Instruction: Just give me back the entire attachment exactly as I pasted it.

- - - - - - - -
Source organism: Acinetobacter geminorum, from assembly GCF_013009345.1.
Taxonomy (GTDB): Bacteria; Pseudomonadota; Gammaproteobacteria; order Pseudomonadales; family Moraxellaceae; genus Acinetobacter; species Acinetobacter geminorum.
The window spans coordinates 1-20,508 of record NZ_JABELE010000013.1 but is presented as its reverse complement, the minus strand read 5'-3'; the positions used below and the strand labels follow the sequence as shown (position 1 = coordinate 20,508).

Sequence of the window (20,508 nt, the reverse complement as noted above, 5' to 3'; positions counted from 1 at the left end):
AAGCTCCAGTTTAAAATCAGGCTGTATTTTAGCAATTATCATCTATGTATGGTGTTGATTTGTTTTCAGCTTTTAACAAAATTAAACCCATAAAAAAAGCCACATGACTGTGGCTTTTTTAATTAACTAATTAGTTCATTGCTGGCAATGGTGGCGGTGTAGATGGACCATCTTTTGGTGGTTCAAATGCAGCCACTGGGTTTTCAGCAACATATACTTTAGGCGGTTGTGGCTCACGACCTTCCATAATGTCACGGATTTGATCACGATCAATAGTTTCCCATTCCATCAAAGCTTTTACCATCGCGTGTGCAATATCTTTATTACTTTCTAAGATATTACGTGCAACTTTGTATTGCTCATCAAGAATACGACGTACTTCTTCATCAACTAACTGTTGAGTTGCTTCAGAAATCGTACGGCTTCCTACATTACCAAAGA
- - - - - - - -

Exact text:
Source organism: Acinetobacter geminorum, from assembly GCF_013009345.1.
Taxonomy (GTDB): Bacteria; Pseudomonadota; Gammaproteobacteria; order Pseudomonadales; family Moraxellaceae; genus Acinetobacter; species Acinetobacter geminorum.
The window spans coordinates 1-20,508 of record NZ_JABELE010000013.1 but is presented as its reverse complement, the minus strand read 5'-3'; the positions used below and the strand labels follow the sequence as shown (position 1 = coordinate 20,508).

Sequence of the window (20,508 nt, the reverse complement as noted above, 5' to 3'; positions counted from 1 at the left end):
AAGCTCCAGTTTAAAATCAGGCTGTATTTTAGCAATTATCATCTATGTATGGTGTTGATTTGTTTTCAGCTTTTAACAAAATTAAACCCATAAAAAAAGCCACATGACTGTGGCTTTTTTAATTAACTAATTAGTTCATTGCTGGCAATGGTGGCGGTGTAGATGGACCATCTTTTGGTGGTTCAAATGCAGCCACTGGGTTTTCAGCAACATATACTTTAGGCGGTTGTGGCTCACGACCTTCCATAATGTCACGGATTTGATCACGATCAATAGTTTCCCATTCCATCAAAGCTTTTACCATCGCGTGTGCAATATCTTTATTACTTTCTAAGATATTACGTGCAACTTTGTATTGCTCATCAAGAATACGACGTACTTCTTCATCAACTAACTGTTGAGTTGCTTCAGAAATCGTACGGCTTCCTACATTACCAAAGA